McDonnell vows to boost workers’ rights in gig economy

John McDonnell will call for an overhaul of workers’ rights in the gig economy at the Trades Union Congress conference today.

Addressing TUC delegates in a keynote speech this afternoon, the Shadow Chancellor is expected to lay out plans for people in insecure work to be given sick pay, maternity pay and other rights and protections currently not extended to them.

McDonnell will say: “Just because you don’t work regular hours doesn’t mean you can afford not to work when you are sick. Just because you work several jobs doesn’t mean you can afford to lose one of them without warning. Just because you value the freedom of independence or the convenience of flexibility doesn’t mean you have to forgo basic rights.”

The Shadow Chancellor is also set to criticise the dismissal of trade unions in the government’s Taylor Report, which he will say would “not be enough” even if every recommendation were adopted.

“Because the report’s starting point is that flexibility must come at the price of insecurity. This is wrong,” McDonnell will argue. “Our manifesto, For the Many not the Few, published a full nine months before Taylor, contains a simple set of policies that would put a complete stop to exploitation in the gig economy.

“First, shift the burden of proof, so that the law treats you as a worker unless the employer can prove otherwise.

“Second, extend full rights to all workers including so-called ‘limb b’ workers entitling everyone in insecure work to sick pay, maternity rights, and the right against unfair dismissal from day one of their employment.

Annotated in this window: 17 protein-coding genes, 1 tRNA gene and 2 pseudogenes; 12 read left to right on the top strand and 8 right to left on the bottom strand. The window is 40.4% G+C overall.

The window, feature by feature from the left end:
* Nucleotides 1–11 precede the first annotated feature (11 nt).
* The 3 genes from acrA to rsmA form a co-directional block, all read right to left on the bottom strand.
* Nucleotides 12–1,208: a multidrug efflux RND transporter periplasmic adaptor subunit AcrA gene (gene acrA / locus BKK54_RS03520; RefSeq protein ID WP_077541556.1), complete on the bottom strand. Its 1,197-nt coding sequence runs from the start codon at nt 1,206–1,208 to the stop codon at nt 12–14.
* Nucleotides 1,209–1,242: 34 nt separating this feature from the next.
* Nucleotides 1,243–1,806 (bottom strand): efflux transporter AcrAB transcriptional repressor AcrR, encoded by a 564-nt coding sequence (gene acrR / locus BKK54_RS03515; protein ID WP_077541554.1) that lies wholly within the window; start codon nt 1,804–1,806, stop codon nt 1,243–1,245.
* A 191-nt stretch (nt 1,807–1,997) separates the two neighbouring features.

“Third, properly resource HMRC and fine employers who break the rules so that people get the rights they are entitled to. It’s not rocket science.”

Under current rules, all workers are entitled to the National Minimum Wage, working time rights, protection from unlawful discrimination and more, but those classified as ‘limb b’ workers rather than employees do not have access to sick pay, protections against unfair dismissal or parental leave.

As insecure work has increased, trade unions have been campaigning for the employment rights of gig economy workers – such as Uber drivers and Deliveroo couriers – where it is claimed companies have used a “bogus” self-employment model to avoid affording extra rights to workers.

Labour plans to empower enforcement agencies, boost the representation of trade unions on such bodies, abolish zero-hour contracts and promote ‘sectoral collective bargaining’ that would deliver pay deals on a sector-by-sector basis. A Ministry of Labour would also be set up to strengthen the voice of workers in government.

“What we are proposing… amounts to the biggest extension of individual and collective rights our country has ever seen, a plan that will irreversibly transform our workplaces and working lives. And it has trade unions right at its heart,” McDonnell will say.

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